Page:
Budget conference: ‘Sprinkle list’ triumphs for Northeast Florida
House budget go-to guy Travis Cummings in Tallahassee.

Travis Cummings
One example: $936,000 earmarked for "alternative water supply project."

With the House and Senate finally arriving at a concord on the 2019-20 state budget, there are at least some wins for Northeast Florida local projects on each body’s “sprinkle list.”

With both budget chairs from Clay County, expectations were high going into Session.

The Senate sprinkle list included $250,000 for American Beach’s Well and Septic Tank Phase Out in Nassau County, of what was over $1 million sought. That was a priority of Sen. Aaron Bean and Rep. Cord Byrd. 

The goal was to eventually “construct water and wastewater lines to serve historical American Beach, allowing the residents to abandon their existing septic tanks and wells to eliminate sewage seepage into the soil and ground water.” They hoped to mitigate red tide at the traditionally African-American beach.

As well, $936,000 was earmarked for the Clay County Utility Fleming Island Alternative Water Supply project.

Senate Appropriations chair Rob Bradley will have a front-row seat for that project, which seeks to improve the water quality at Doctors Lake via “emerging technology.” This is a partial match for over $5 million in county funds.

Per the request, this will “fund a variety of hardware equipment including iPADs, Audio/Visual Equipment Stations, and desktop computers. This project will serve as a mobile maker space, STEM center….”

The expectation is that this helps students in one of the most resource-starved areas of the city, with everything from academic enrichment to career education.

The House sprinkle list included $10 million for a University of North Florida “operational increase,” and $2 million for Lassiter Hall renovations.

The building houses the English Department; constructed in 1974, it has been a recurring request for fix-it money.

And the Jacksonville Center for Autism likewise came out ahead, with $250,000 for its vocational program secured by Rep. Jason Fischer. The school will use that to expand, allowing more vocational training and work output from students.

The Knowledge Is Power Program (KIPP)-Jacksonville got $1.5 million, another Fischer project.

The Florida School for Deaf and Blind will also get over $2.3 million for a dormitory rebuild, a priority of Rep. Cyndi Stevenson.

As well, public radio/TV station WJCT will get $225,000 for roof replacement.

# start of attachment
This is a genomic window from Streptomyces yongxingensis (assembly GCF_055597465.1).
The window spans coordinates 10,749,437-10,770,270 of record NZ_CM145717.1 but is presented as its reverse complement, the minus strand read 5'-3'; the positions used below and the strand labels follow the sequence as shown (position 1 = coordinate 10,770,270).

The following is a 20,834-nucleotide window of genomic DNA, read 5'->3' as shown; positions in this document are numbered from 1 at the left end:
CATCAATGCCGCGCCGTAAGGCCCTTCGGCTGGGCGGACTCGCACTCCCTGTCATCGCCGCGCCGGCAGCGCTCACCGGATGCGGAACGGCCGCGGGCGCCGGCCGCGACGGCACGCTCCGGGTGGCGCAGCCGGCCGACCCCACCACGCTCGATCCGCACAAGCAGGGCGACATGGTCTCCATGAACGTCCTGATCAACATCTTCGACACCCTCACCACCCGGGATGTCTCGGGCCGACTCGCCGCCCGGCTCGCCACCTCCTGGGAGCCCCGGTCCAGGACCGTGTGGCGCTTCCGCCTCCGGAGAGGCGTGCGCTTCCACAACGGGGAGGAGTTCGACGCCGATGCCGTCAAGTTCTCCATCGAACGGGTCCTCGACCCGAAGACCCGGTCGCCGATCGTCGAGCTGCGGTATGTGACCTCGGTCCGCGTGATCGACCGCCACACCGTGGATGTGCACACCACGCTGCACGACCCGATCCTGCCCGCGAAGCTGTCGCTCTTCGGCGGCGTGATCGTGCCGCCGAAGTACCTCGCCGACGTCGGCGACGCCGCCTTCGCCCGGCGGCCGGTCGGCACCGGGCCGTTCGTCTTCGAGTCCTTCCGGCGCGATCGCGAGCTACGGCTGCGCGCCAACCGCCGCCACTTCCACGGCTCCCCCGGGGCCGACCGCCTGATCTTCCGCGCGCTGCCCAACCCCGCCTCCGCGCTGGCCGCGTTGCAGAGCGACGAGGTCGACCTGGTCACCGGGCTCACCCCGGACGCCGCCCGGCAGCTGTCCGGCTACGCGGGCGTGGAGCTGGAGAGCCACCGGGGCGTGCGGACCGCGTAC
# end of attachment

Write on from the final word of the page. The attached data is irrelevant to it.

Beyond the so-called sprinkle list, the final budget bill has more good news for local stakeholders.

In what is the biggest win, another Fischer priority: $8,000,000 of nonrecurring funds from the State Housing Trust Fund for the Jacksonville Urban Core Workforce Housing Project. This will bring more affordable housing to Jacksonville’s Cathedral District.

Jacksonville’s Freedom Park got $521,855, yet another Fischer haul.

Per the appropriations request: “The park will recognize Veterans with Post Traumatic Stress Disorder (PTSD) and the Gullah Geechee. Additionally, Freedom Park will create an entry feature into the National Heritage Corridor and Fort Caroline National Memorial. These locations are national assets and important to the history and culture of the area.”

Jacksonville University got $2 million for its EPIC program. The goal: to keep talented students studying and working in Florida.

The Mayo Clinic Cancer Center scored a $1.5 million appropriation.

Jacksonville’s Northwest STEM Center for Teens, meanwhile, got $1 million. Rep. Kim Daniels carried that.

The city also got $278,621 for fire gear extractors and dryers.

A.G. Gancarski

A.G. Gancarski has written for FloridaPolitics.com since 2014. He is based in Northeast Florida. He can be reached at [email protected] or on Twitter: @AGGancarski

One comment

  • LOCAL PROBLEMS SOLVED WITH LOCAL MONEY. The “Sprinkle List” has a charming name, for sure. It also has an equally charming premise: “Bring home the bacon”.

    As Florida taxpayers, we should be outraged.

    More specifically, local problems should be solved locally, and preferably by individuals and groups, rather than by government. The State treasury is not a giant ATM for local projects. I object to solving East Overshoe’s problems: let the good people of East Overshoe decide exactly how THEY are gonna solve THEIR problems. I wish them well.

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